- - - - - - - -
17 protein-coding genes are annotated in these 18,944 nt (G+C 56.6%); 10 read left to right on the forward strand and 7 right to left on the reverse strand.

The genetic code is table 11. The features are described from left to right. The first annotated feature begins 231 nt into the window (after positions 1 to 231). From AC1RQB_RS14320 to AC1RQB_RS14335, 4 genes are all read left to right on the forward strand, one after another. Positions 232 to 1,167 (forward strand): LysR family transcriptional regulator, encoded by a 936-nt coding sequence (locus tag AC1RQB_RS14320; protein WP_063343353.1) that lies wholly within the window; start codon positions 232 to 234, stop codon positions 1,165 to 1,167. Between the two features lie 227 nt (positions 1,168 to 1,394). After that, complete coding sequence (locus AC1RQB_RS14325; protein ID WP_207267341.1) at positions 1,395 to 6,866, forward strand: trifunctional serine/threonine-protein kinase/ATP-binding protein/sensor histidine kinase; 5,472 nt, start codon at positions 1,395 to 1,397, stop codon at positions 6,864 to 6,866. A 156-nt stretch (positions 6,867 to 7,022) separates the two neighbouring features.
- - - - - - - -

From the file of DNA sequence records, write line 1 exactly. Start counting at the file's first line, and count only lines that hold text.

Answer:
17 protein-coding genes are annotated in these 18,944 nt (G+C 56.6%); 10 read left to right on the forward strand and 7 right to left on the reverse strand.